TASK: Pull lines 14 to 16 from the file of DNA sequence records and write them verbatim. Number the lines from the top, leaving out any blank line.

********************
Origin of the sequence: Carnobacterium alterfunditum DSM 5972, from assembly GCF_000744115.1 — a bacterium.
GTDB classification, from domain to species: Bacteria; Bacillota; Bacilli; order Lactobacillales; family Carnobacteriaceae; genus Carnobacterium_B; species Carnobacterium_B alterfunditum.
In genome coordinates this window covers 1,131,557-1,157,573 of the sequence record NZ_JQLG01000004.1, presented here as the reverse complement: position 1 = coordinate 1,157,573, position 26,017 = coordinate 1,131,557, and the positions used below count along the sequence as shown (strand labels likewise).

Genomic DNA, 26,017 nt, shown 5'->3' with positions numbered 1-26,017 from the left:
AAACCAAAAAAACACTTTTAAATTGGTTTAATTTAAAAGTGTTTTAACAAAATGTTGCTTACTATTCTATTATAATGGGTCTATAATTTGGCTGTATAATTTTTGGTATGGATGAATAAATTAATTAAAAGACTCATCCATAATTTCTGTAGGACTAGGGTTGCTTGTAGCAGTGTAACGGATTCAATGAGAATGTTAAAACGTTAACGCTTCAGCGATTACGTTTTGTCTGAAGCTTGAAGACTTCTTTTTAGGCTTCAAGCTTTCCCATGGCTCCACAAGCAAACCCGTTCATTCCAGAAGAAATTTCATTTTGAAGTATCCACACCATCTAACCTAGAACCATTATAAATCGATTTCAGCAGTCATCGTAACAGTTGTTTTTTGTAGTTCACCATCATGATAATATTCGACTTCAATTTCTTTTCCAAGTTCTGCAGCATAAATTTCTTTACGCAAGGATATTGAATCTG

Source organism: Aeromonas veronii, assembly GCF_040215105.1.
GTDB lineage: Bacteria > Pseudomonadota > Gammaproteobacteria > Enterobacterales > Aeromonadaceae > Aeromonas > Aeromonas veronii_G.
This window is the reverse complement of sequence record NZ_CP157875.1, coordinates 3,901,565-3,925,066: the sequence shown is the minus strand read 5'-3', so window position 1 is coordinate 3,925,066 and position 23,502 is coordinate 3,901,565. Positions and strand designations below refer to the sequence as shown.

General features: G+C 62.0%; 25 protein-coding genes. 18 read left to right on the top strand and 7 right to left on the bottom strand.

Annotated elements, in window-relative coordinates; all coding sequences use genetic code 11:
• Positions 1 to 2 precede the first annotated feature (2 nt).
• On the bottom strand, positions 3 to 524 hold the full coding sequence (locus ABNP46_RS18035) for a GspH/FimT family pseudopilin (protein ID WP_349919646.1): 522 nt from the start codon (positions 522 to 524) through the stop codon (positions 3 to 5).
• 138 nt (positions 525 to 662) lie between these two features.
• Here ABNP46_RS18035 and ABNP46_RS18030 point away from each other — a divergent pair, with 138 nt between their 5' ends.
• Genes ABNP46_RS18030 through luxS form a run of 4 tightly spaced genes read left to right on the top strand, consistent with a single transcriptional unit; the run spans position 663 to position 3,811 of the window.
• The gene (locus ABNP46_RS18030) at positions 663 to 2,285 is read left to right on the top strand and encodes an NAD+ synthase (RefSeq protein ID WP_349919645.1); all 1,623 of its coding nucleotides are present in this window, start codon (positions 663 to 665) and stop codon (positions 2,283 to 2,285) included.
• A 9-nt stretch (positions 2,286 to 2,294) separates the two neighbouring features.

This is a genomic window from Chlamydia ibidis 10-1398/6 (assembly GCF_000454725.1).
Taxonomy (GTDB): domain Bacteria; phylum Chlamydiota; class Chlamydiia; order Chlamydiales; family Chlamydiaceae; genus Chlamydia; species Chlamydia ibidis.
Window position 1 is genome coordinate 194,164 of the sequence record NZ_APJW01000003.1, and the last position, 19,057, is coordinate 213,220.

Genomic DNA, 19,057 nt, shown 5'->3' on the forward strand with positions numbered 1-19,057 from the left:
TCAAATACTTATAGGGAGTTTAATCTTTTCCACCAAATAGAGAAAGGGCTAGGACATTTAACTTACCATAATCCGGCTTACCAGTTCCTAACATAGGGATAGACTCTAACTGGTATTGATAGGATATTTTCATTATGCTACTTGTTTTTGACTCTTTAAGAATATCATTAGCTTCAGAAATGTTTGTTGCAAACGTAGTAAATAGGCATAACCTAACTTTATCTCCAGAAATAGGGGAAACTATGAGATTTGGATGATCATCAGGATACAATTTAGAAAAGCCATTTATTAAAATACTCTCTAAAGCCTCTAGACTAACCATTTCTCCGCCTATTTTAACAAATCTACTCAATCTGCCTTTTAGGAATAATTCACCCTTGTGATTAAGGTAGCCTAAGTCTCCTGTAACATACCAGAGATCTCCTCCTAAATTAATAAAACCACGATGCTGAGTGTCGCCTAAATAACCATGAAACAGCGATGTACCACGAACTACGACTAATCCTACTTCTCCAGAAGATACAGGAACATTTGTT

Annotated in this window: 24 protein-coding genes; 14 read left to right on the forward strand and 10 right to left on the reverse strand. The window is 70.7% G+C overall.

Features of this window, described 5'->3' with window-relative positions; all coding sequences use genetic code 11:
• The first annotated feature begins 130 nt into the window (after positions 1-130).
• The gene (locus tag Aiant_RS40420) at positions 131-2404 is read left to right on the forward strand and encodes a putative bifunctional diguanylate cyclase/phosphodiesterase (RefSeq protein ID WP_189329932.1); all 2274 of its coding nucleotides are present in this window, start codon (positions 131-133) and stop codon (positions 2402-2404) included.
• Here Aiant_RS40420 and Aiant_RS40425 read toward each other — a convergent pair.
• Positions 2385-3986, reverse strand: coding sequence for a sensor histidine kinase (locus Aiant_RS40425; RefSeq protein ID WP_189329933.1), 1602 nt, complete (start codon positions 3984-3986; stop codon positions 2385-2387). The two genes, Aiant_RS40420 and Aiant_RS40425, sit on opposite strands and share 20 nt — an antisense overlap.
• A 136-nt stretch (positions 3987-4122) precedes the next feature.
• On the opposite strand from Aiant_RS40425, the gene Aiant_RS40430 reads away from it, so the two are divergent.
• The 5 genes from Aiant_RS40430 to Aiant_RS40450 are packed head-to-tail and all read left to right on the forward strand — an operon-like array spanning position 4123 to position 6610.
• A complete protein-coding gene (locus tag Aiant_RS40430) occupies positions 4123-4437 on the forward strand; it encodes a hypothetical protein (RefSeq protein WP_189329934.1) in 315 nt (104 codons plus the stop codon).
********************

• Here ABNP46_RS18035 and ABNP46_RS18030 point away from each other — a divergent pair, with 138 nt between their 5' ends.
• Genes ABNP46_RS18030 through luxS form a run of 4 tightly spaced genes read left to right on the top strand, consistent with a single transcriptional unit; the run spans position 663 to position 3,811 of the window.
• The gene (locus ABNP46_RS18030) at positions 663 to 2,285 is read left to right on the top strand and encodes an NAD+ synthase (RefSeq protein ID WP_349919645.1); all 1,623 of its coding nucleotides are present in this window, start codon (positions 663 to 665) and stop codon (positions 2,283 to 2,285) included.